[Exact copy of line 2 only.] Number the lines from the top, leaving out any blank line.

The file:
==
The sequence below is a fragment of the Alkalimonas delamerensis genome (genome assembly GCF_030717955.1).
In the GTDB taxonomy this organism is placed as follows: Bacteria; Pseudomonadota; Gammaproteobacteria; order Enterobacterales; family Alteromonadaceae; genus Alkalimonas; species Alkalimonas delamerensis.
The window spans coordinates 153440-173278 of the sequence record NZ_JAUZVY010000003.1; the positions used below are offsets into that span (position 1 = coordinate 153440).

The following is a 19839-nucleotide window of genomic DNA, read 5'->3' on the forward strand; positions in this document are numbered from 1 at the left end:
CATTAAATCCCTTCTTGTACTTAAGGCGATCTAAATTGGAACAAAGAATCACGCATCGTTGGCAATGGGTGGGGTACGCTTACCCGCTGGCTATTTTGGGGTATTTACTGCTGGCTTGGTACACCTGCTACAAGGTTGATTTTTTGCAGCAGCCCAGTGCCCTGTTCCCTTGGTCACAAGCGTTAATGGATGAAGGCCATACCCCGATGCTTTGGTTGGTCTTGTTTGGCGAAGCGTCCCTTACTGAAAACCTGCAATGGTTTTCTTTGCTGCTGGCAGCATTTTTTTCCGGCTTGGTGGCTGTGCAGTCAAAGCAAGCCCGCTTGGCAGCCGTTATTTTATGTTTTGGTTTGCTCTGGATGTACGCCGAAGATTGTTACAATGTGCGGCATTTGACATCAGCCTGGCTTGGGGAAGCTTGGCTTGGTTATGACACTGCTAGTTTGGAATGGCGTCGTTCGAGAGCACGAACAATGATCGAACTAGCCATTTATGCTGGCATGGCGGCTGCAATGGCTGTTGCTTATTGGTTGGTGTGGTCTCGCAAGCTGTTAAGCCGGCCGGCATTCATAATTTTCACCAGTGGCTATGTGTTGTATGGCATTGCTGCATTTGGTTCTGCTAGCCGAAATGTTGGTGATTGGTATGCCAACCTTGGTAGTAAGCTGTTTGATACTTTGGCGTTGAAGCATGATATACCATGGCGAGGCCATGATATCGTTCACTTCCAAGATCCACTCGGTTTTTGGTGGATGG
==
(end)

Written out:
In the GTDB taxonomy this organism is placed as follows: Bacteria; Pseudomonadota; Gammaproteobacteria; order Enterobacterales; family Alteromonadaceae; genus Alkalimonas; species Alkalimonas delamerensis.